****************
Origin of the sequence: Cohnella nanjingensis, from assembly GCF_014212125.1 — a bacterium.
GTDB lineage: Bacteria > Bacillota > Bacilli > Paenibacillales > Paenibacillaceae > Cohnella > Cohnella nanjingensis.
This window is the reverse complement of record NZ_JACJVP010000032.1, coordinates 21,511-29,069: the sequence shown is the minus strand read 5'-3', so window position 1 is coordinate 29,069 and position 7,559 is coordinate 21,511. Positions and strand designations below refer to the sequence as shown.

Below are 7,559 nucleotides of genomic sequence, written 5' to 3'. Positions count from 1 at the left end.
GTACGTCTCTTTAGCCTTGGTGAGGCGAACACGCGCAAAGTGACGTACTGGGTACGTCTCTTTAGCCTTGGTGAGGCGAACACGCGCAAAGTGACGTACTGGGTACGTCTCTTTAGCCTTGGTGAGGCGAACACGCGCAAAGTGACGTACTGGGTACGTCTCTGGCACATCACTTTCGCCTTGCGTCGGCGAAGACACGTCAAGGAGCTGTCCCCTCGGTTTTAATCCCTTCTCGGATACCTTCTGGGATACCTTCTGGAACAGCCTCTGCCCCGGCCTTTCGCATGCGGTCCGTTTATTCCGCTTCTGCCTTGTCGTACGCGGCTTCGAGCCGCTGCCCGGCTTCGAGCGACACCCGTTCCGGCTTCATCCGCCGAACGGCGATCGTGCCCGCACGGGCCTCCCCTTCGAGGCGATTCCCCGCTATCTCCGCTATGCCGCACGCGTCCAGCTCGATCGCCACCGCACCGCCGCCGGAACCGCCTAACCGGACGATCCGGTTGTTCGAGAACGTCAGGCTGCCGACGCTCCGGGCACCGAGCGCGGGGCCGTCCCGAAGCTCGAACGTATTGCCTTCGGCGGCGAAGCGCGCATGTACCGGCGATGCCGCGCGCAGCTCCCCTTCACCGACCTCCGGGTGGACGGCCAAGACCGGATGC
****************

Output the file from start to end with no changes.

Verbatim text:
Origin of the sequence: Cohnella nanjingensis, from assembly GCF_014212125.1 — a bacterium.
GTDB lineage: Bacteria > Bacillota > Bacilli > Paenibacillales > Paenibacillaceae > Cohnella > Cohnella nanjingensis.
This window is the reverse complement of record NZ_JACJVP010000032.1, coordinates 21,511-29,069: the sequence shown is the minus strand read 5'-3', so window position 1 is coordinate 29,069 and position 7,559 is coordinate 21,511. Positions and strand designations below refer to the sequence as shown.

Below are 7,559 nucleotides of genomic sequence, written 5' to 3'. Positions count from 1 at the left end.
GTACGTCTCTTTAGCCTTGGTGAGGCGAACACGCGCAAAGTGACGTACTGGGTACGTCTCTTTAGCCTTGGTGAGGCGAACACGCGCAAAGTGACGTACTGGGTACGTCTCTTTAGCCTTGGTGAGGCGAACACGCGCAAAGTGACGTACTGGGTACGTCTCTGGCACATCACTTTCGCCTTGCGTCGGCGAAGACACGTCAAGGAGCTGTCCCCTCGGTTTTAATCCCTTCTCGGATACCTTCTGGGATACCTTCTGGAACAGCCTCTGCCCCGGCCTTTCGCATGCGGTCCGTTTATTCCGCTTCTGCCTTGTCGTACGCGGCTTCGAGCCGCTGCCCGGCTTCGAGCGACACCCGTTCCGGCTTCATCCGCCGAACGGCGATCGTGCCCGCACGGGCCTCCCCTTCGAGGCGATTCCCCGCTATCTCCGCTATGCCGCACGCGTCCAGCTCGATCGCCACCGCACCGCCGCCGGAACCGCCTAACCGGACGATCCGGTTGTTCGAGAACGTCAGGCTGCCGACGCTCCGGGCACCGAGCGCGGGGCCGTCCCGAAGCTCGAACGTATTGCCTTCGGCGGCGAAGCGCGCATGTACCGGCGATGCCGCGCGCAGCTCCCCTTCACCGACCTCCGGGTGGACGGCCAAGACCGGATGC